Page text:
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Tap-Tap

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Our car finally arrived, and we’ve been navigating our way through Port-au-Prince and Petionville (the fancy suburb/neighborhood up the hill from the city center.)  It’s great to have wheels to go out, go shopping, and run errands. But traffic is pretty awful. There’s no way around it. The roads are simply not wide enough (or paved enough) for the amount of cars, trucks and tap-taps that use them.

What’s a tap-tap, you ask? Well anyone who’s been to Haiti has seen something in the tap-tap family within minutes of arriving. Tap-taps are how most city dwellers get around. Sometimes they are a  pickup truck retrofitted with two benches and a roof. Others are larger buses.  Almost inevitably, they are brightly painted with soccer stars, religious symbols, American or Haitian flags with writing in Creole, French and English.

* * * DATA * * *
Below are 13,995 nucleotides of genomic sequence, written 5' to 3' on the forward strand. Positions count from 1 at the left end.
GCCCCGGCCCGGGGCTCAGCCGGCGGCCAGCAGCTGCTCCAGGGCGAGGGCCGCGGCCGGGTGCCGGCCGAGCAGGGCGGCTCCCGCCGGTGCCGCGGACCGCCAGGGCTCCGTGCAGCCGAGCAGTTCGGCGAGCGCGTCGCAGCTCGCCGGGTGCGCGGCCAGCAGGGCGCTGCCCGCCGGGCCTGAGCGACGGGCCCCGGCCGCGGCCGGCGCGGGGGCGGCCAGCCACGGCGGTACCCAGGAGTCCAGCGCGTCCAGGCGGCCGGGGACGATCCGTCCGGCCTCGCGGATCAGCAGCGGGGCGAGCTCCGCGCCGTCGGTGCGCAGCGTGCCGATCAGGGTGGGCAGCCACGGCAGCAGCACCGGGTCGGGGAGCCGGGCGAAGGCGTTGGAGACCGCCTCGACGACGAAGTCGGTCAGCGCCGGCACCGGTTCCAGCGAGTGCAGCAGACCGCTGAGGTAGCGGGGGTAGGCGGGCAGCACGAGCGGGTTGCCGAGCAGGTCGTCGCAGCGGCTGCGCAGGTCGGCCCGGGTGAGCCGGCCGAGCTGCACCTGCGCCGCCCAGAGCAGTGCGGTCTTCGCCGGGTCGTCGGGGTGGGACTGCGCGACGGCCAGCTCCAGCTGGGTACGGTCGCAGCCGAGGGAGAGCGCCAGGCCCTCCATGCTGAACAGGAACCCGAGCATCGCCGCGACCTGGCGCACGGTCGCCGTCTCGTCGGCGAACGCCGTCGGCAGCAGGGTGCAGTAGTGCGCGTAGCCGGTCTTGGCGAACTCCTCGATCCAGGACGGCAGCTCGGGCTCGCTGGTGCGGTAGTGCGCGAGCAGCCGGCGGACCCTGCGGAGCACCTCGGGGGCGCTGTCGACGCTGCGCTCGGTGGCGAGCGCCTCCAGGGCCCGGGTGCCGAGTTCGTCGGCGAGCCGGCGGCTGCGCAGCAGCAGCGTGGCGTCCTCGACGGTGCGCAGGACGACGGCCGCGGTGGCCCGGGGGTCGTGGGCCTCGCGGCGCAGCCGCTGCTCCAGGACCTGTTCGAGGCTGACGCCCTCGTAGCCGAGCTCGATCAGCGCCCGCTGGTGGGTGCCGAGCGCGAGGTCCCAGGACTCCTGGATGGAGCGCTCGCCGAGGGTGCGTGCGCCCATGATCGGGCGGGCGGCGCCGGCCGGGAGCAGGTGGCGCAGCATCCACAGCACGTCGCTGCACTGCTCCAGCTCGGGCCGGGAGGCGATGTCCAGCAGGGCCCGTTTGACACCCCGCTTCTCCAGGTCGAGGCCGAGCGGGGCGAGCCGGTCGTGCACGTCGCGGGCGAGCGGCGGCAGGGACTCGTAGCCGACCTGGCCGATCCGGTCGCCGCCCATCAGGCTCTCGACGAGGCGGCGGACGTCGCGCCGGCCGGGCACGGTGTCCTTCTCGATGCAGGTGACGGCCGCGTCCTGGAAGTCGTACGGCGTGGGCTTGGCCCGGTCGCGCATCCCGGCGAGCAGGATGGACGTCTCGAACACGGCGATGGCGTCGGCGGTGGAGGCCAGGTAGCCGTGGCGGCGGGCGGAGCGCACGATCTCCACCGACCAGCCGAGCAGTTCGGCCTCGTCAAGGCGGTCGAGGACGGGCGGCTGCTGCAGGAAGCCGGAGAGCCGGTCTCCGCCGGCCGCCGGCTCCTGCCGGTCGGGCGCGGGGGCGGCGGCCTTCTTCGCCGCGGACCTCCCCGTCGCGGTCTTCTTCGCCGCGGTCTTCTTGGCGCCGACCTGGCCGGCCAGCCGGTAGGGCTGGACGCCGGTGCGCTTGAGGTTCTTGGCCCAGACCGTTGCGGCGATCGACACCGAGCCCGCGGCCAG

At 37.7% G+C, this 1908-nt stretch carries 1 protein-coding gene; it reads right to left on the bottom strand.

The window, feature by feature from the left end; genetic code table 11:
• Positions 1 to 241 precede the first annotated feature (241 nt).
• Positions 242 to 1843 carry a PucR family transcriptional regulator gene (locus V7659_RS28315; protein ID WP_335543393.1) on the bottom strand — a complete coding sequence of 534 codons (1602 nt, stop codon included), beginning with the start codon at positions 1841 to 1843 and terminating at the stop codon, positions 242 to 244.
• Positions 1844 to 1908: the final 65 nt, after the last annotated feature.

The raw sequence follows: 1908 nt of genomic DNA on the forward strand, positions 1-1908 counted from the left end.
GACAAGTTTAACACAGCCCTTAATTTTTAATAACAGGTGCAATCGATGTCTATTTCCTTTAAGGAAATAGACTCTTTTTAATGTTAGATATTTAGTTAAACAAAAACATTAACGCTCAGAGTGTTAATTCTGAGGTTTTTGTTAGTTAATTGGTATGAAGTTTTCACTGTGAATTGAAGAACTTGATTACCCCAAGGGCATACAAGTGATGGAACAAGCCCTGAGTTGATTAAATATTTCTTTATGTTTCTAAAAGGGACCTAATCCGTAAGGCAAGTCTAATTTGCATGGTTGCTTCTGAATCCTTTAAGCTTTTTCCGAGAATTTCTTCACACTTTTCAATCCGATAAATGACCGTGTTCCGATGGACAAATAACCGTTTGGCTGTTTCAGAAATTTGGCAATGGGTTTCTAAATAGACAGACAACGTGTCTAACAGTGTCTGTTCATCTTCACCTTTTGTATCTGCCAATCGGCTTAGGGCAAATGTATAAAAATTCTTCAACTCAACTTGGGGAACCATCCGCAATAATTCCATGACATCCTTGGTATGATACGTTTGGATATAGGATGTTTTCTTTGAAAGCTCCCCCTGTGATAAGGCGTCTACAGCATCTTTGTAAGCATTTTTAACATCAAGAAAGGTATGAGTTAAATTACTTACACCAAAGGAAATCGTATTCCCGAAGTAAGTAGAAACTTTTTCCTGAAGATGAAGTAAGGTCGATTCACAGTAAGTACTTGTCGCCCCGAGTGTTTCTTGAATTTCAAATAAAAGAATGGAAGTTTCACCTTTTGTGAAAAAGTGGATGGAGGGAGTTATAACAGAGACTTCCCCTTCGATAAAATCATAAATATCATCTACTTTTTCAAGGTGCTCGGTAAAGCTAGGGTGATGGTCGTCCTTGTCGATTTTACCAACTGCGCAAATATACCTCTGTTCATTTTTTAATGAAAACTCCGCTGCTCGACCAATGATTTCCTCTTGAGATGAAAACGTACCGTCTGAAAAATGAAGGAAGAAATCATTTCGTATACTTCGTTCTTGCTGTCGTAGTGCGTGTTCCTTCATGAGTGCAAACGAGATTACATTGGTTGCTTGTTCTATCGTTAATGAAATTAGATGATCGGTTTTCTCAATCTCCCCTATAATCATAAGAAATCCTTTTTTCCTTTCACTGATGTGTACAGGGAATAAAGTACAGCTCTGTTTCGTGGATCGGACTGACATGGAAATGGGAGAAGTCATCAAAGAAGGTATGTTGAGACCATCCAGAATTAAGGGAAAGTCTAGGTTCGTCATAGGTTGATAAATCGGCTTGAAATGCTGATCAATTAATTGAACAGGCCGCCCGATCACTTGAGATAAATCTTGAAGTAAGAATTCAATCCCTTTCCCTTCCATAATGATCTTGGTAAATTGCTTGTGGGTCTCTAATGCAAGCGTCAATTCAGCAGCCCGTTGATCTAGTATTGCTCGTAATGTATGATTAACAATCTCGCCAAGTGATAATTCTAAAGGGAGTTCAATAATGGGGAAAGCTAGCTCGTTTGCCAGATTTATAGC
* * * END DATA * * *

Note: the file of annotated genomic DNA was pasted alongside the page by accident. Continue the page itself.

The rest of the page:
Tap-taps are what keep the population moving through the city –  going to work, going shopping, transporting food to market, moving construction materials to a work site, and one time I saw someone loading pigs and goats. You just don’t want to be stuck behind one. They make frequent, unexpected stops whenever they see a potential passenger. They clog up all the major intersections, not moving until they have a critical mass of riders. They also get really loaded down and can’t make it up the hills like the fancy SUVs that are zipping around.  They frequently break down and are often left in place until the right parts can be found – with a little tree branch stuck  somewhere on the vehicle to signal that it’s broken, not just parked  in the road for no good reason.

I’ve only been able to capture a few tap-taps with my camera. Last weekend we drove through an area with dozens of beautifully decorated tap-taps and I didn’t have any camera. Next time.

Moses tap tap back

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Also, Haiti has hipsters. I have proof.

Haitian Hipster

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